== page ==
The National Weather Service in Eureka, California has issued a High Surf warning for the North Coast from Friday morning till the evening. The North Coast has seen five deaths in the past month as a result of the dangerous surf. It is vital residents and guests practice safety when enjoying the beautiful but at time unforgiving vistas of the coast.
On December 7, 2020, 65-year-old Salt Lake City woman Mary Malouf died after being swept off of Eureka’s North Jetty. On January 2, 2020, southern California educator David Reyes Juarez was visiting Mendocino Big River Headlands State Park with his family when he fell into the turbulent waters and after a multi-agency rescue attempt was pronounced deceased. On On January 3, 2021, while visiting Sonoma County’s Blind Beach a father and his two children, a four-year-old boy and a six-year-old girl, were swept away.
Regarding the High Surf Warning, the National Weather Service issued the following statement:
High Surf Advisory is in place for 4 AM Friday through 10 PM Friday. A new large long-period swell around 18 feet is expected to build on Friday. Expect breaker waves around 20 to 23 foot for west to northwest facing beaches to bring hazardous conditions for the beachgoers and mariners Friday morning through evening. Beachgoers should exercise caution. Avoid dangerous locations such as exposed rocks and jetties and steep beaches. Stay farther back from the surf zone. Larger sets can appear suddenly and can be dangerous if you are not paying attention. Never turn your back on the ocean!
The Mendocino Volunteer Fire Department provided the following safety tips for visitors to the coast to ensure their safety:
5 Tips for Enjoying the Water Safely
- DON”T UNDERESTIMATE THE TIDE AND IDENTIFY RIP CURRENTS
- This is especially true at the river mouth where the river and ocean meet. We have seen people of all ages struggle against tidal forces which can drag people from the protected river out to the ocean. This is even more pertinent to parents with children who are playing on inflatable devices. Look around rocks and see which direction the water is moving before entering. Keep in mind that this can change so keep reevaluating.
- HAVE A BUDDY
- Enjoying the water with a friend is always a good idea. You can look out for one another and call for help if an emergency presents itself.
- USE FLOATATION DEVICES
- The largest limiting factor for first responders is time. Although it will be a scary experience losing control, keeping one’s head above water gives first responders adequate time to respond if a rescue situation presents itself. Make your way out of the water if possible to prevent hypothermia.
- TAKE A DAY OFF AND KNOW YOUR LIMITS
- Watch the water for an extended period of time before entering. If you have any doubts as to whether or not it is a safe day to enjoy time in the water then try again later. It’s better to change your plans for one day than potentially risking your life.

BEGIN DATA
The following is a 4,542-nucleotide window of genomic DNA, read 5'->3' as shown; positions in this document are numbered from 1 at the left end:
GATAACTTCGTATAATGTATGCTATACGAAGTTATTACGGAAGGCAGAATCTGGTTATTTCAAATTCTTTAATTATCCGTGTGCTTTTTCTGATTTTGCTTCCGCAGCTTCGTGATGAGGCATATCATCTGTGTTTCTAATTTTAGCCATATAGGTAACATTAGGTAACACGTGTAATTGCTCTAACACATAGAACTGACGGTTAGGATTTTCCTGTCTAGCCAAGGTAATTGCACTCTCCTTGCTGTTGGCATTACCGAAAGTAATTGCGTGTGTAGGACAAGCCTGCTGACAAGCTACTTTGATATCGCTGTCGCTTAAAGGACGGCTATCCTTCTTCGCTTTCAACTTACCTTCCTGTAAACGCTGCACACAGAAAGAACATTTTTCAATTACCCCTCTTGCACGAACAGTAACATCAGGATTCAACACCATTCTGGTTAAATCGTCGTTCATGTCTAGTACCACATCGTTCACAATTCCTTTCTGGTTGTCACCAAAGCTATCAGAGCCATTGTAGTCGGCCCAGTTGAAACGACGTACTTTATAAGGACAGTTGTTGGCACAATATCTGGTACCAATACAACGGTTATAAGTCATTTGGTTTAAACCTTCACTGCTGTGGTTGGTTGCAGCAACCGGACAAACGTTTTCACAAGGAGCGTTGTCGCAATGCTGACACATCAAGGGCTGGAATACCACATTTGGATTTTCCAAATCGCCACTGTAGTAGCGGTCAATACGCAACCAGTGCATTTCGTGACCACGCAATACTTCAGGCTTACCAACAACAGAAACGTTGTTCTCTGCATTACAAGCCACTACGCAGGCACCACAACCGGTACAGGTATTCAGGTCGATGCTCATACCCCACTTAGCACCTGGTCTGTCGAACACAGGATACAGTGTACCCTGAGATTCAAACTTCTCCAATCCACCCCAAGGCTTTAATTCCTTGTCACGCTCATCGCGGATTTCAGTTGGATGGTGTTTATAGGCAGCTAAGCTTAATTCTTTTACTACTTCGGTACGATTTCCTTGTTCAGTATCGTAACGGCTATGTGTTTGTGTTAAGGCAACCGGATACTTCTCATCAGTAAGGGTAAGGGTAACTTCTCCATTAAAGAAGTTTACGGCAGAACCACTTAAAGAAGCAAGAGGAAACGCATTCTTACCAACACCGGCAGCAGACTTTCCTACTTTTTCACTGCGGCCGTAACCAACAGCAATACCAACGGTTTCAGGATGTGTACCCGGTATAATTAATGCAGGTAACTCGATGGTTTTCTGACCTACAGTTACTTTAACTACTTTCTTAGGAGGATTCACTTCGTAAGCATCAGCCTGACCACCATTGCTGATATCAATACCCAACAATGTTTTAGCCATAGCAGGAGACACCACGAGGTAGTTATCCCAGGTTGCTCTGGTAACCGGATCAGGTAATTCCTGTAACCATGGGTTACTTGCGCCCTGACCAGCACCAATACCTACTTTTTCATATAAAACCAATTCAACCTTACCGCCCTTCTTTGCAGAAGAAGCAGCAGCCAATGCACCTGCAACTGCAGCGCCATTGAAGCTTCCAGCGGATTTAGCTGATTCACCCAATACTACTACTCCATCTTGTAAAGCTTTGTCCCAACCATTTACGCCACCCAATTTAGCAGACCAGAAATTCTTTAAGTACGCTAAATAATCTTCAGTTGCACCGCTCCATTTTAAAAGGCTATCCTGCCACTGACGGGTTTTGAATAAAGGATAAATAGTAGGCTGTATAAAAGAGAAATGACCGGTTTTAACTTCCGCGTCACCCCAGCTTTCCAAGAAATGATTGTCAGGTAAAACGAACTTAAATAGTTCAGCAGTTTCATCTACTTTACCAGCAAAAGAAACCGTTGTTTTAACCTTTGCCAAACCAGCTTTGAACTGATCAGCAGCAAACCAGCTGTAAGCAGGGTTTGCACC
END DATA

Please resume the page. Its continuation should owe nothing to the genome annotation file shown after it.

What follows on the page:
- LEARN TO SWIM
- Everyone can improve their skills as a swimmer. Being a competent swimmer will help one remain calm when experiencing an unexpected situation in the water.
5 Tips on Dry Land
- KEEP AN EYE ON THE OCEAN AT ALL TIMES
- Whether one is looking at a sea star, posing for a picture, or looking back at town the risk for sneaker waves is always a possibility. Have someone who can give a warning to retreat to higher land and know that even a small swell is no reason to let one’s guard down.
- BE A SAFE BYSTANDER
- If you witness a cliff/surf rescue, first get yourself to a safe location and then call 911. Don’t become an additional victim that will strain first responders and potentially place them at further risk. Take a deep breath, try to stay calm, and look for landmarks to give to the dispatcher. Keep your eyes on the victim at all times.
- BE AWARE OF CRUMBLING SURFACES
- The Mendocino coastline features sandstone as a prominent rock-type. Overtime, rock surfaces can become less secure and footing that previously was reliable may change.
- KNOW YOUR LIMITS
- Although the rocky coast provides for prevalent tidepools that can’t be found on other coastlines, exploring these hotspots of wildlife is not for everyone. Slippery rocks covered in algae can lead to traumatic injuries and an unfortunate tumble into the water.
- IF YOU FALL IN THE WATER, STAY CALM
- Struggling upon falling in the water will only lead to exhaustion and may not increase the chances of survival. Don’t fight the waves but rather work with the ocean to make your way to a safer location. Swimming parallel towards the shore (towards the breaking waves) and letting the waves move you towards protected rocks will give you an opportunity to get out of the water and regain your strength. Getting to higher ground, even if it isn’t on the main shore, will give time for first responders to come help.